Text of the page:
Professor Dr. Antje Grosche
Research institution: Institute of Human Genetics, Germany
Title: PDGF signaling of Müller cells and pericytes in a model of retinal neovascularization


Awardee update

My GOAP project started in January 2017. Before all contracts were fixed, we started the time-consuming crossbreeding of PDGFRαfl mice with Glast-CreERT2 mice, establishing a mouse line in which the PDGFRα can be specifically ablated in retinal Müller glia. We also performed the first immunohistological characterizations of PDGFR expression and glial responses in the retina at different time points after laser-induced CNV. As soon as my lab has been moved to the Biomedical Centre of the Ludwig Maximilian University of Munich, we will investigate the role of PDGFRα signalling in the double transgenic mice and the CNV model.

 

GOAP has largely supported my career development; I was recently offered an attractive professorship at the Ludwig Maximilian University of Munich, which I accepted.

Associate Professor Alex Hewitt
Research institution: Menzies Institute for Medical Research, Australia
Title: Optimization of CRISPR/Cas gene editing in the retina


Awardee update

We recently reported the utility of adeno-associated virus-mediated CRISPR/Cas gene editing in the retina; however, with such a viral delivery system, active endonucleases will be maintained in the retina for an extended period, making genotoxicity a significant consideration in clinical applications. To address this issue, we have rationally designed a self-destructing “kamikaze” CRISPR/Cas system that disrupts the Cas enzyme itself following expression. Our work has demonstrated that a self-destructing “kamikaze” CRISPR/Cas system could be used as a safe and robust tool for refined gene editing in the retina, without compromising on-target efficiency.

Assistant Professor Junyeop Lee
Research institution: Yeungnam University, South Korea
Title: Pericyte-associated choroidopathy as a pathogenesis of DME and AMD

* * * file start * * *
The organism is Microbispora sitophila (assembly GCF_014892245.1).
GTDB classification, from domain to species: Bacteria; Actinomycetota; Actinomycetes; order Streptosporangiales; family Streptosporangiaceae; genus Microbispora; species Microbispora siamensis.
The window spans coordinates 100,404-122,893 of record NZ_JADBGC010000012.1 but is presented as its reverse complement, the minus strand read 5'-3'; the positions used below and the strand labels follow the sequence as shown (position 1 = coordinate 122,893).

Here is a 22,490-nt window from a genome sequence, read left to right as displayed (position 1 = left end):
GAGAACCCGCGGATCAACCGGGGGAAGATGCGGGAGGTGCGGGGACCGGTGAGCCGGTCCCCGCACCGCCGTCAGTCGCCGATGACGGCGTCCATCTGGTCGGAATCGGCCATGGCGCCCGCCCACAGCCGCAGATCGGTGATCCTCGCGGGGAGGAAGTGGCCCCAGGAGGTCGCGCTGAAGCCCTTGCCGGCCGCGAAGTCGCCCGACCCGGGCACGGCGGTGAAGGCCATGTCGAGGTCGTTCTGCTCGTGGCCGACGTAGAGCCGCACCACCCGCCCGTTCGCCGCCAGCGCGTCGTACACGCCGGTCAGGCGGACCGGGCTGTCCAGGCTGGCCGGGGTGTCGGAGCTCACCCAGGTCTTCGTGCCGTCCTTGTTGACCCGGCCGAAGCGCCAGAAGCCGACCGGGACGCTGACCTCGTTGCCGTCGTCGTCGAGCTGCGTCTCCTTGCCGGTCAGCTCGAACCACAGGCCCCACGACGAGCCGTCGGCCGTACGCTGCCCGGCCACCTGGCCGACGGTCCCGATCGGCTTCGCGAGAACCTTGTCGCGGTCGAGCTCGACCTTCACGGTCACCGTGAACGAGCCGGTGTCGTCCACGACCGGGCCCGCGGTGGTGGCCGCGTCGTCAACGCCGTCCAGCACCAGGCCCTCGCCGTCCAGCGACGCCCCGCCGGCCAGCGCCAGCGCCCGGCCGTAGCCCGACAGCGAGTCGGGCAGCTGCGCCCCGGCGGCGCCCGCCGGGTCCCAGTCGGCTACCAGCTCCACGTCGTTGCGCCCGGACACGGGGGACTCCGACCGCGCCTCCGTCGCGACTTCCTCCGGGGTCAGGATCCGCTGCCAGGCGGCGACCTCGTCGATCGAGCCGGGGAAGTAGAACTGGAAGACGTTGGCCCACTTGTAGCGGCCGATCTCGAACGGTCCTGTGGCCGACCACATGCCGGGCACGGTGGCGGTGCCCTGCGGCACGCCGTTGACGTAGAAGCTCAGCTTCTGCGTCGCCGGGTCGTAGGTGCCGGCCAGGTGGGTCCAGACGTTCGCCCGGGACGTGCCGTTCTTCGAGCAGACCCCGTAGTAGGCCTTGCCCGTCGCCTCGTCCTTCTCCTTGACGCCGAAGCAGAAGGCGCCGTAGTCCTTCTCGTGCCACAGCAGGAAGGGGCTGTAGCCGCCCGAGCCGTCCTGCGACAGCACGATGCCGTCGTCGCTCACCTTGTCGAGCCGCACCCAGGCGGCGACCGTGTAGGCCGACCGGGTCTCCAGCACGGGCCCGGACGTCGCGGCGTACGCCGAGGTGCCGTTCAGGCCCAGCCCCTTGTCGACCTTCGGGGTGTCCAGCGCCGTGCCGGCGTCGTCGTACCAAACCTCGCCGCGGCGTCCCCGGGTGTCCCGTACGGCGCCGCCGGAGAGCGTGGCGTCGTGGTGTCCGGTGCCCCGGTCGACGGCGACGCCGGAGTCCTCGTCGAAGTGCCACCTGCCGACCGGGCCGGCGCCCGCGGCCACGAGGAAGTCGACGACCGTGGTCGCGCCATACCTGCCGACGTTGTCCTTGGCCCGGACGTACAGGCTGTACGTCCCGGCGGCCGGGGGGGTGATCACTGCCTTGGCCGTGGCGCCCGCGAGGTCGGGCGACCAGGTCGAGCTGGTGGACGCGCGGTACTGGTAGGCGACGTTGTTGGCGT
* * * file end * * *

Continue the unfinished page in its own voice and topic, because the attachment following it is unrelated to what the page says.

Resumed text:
Awardee update

Thanks to support from GOAP, we analyzed structural and functional changes of choroidal pericytes during development and aging. We have developed an animal model presenting pericyte-deficient choroidopathy through the regulation of PDGF signalling. Choroidal pericytes and smooth muscle cells have important roles in the regulation of choroidal blood flow and the maintenance of endothelial stability. We are waiting for the combination of genetically modified mice, and have a plan to confirm the physiological role of choroidal pericytes once these mice are available. We are also looking for molecular targets from choroidal endothelial cells for the treatment of pericyte-associated choroidopathy.

Dr. Yoko Okunuki
Research institution: Massachusetts Eye and Ear Infirmary, USA
Title: Targeting miR-155 to restore microglia and rescue photoreceptor cell loss in retinal detachment

 

Awardee update
MiR-155 only had a limited effect on photoreceptor cell death in a mouse model of retinal detachment. It was suggested that microglia play an important part in inhibition of photoreceptor cell death in retinal detachment.

Project update

In our murine model of retinal detachment, we have demonstrated that microglia are highly activated and have direct contact with infiltrating inflammatory cells in retinal detachment, may facilitate inflammatory cell infiltration in retinal detachment, and may have a neuroprotective role in retinal detachment.

Assistant Professor Yoko Ozawa
Research institution: Keio University, Japan
Title: Development of a new neuroprotective approach for retinitis pigmentosa

Awardee update We have started to administer our candidate drug to a murine model of retinitis pigmentosa. The drug is based on our previous screening study using iPS cells from a human patient with retinitis pigmentosa. We have tried both systemic and topical administrations to find the best way for slowing the progression of retinal degeneration.

Professor Sobha Sivaprasad
Research institution: UCL Institute of Ophthalmology, UK
Title: Development of automated analysis of ultra-widefield fluorescein angiography images

 

Awardee update

The GOAP award has allowed us to understand the applications of machine learning in the retina, and increased our number of multidisciplinary collaborators.


Project update